Still, for me at least the .243 is about the mimumim that I am comfortable with for deer. It has more margin of error, bigger bullets, and hits harder.

fisherman66
April 23, 2007, 11:42 AM
Maybe I should have specified "ribs". The shot my mind is recalling was a broadside shot at 100 or so yards. I would guess that the bullet shattered and some splinters went rearward. I had an exit wound where it should be, but the guts were blenderized. I have had the guts burst on many occasions where a soft point would have passed cleanly.

I agree the results of a BT are amazing. I'm just sick of cleaning the mess. My gut piles look like grassy ravioli.

I also find a 243 about as small as I'm willing to go, even with the puppy dog sized Texas deer. I'm not about to chide someone else for going smaller, as long as they know the limitations and make a clean kill.

mikejonestkd
April 23, 2007, 12:07 PM
fisherman,

We are in complete agreement, they are amazing and they also shred when they hit any bone, I recall more than a few that came apart after hitting a rib at the entrance wound. I've never had bullet or bone splinters get into the guts though. I agree that it must have been gross...


They do turn lungs into jello and tear chunks out of hearts, I will continue to use them for my deer up here in NY. My father's .243 is scary accurate with the .95 gr accutips... and there's no recoil compared to bigger rifle calibers.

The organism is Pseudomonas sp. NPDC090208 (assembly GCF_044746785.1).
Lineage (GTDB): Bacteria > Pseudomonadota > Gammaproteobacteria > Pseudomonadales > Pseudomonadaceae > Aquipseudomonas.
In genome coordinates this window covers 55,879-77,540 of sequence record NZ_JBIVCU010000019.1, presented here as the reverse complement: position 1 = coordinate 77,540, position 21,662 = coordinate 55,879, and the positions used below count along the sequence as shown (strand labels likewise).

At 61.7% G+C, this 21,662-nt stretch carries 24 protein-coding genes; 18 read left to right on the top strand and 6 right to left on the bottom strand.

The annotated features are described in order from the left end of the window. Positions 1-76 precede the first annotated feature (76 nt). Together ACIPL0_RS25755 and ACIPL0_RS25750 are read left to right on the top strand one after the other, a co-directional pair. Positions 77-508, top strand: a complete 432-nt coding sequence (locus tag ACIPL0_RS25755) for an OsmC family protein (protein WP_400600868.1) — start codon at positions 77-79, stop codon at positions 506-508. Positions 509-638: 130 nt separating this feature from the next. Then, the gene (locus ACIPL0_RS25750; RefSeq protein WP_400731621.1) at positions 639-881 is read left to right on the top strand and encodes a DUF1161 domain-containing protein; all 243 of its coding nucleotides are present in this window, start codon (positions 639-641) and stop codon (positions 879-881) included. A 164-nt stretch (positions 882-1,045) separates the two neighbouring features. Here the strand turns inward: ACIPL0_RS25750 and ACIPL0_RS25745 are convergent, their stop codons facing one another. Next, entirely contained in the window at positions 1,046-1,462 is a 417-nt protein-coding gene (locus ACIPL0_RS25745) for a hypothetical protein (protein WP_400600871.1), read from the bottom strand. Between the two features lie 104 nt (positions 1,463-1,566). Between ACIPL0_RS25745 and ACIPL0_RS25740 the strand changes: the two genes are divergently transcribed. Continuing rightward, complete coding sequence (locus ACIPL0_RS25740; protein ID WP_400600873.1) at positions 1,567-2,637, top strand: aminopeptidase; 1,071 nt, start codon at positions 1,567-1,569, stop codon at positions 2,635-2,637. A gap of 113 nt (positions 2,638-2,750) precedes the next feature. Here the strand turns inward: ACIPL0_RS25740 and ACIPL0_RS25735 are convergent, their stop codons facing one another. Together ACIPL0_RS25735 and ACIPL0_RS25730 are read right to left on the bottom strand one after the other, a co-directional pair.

Castnblast is right on the money, a very fast properly constructed bullet properly placed in a medium sized deer will result in vension. I wouldn't recommend a .22-250 for a novice but it will do the job well in the hands of a confident experienced shooter that can carefully pick and choose his shots.

piercfh
April 24, 2007, 11:52 AM
Woops!

Heres what happens when you catch a little bone going in. The entrance was just behind the shoulder. Nosler BTHP Match...
http://www.thefiringline.com/forums/attachment.php?attachmentid=24016&stc=1&d=1177433386

fisherman66
April 24, 2007, 12:24 PM
gutless yellow belly sow:)

castnblast
April 29, 2007, 08:30 PM
BTW, this was with a boat tail, but not a ballistic tip. This deer was shot using a Sierra 55gr GAME KING BTSP. Game Kings have thicker jackets, the boat-tail helps retain energy.

fisherman66
April 29, 2007, 08:49 PM
Looks like you found a ninja pig. In shame the ninja pig commited seppuku avoiding falling into enemy hands, and to attenuating the shame brought upon the pig daimyo.

FirstFreedom
April 30, 2007, 07:57 PM
What weight is that piggie?

piercfh
April 30, 2007, 10:24 PM
Probably 100lbs. I dont think have ever seen one much over 250 around these parts. I think that one was a sow too. My buddy has her frozen and is supposed to fix us some sausage sometime.

Rangefinder
April 30, 2007, 10:37 PM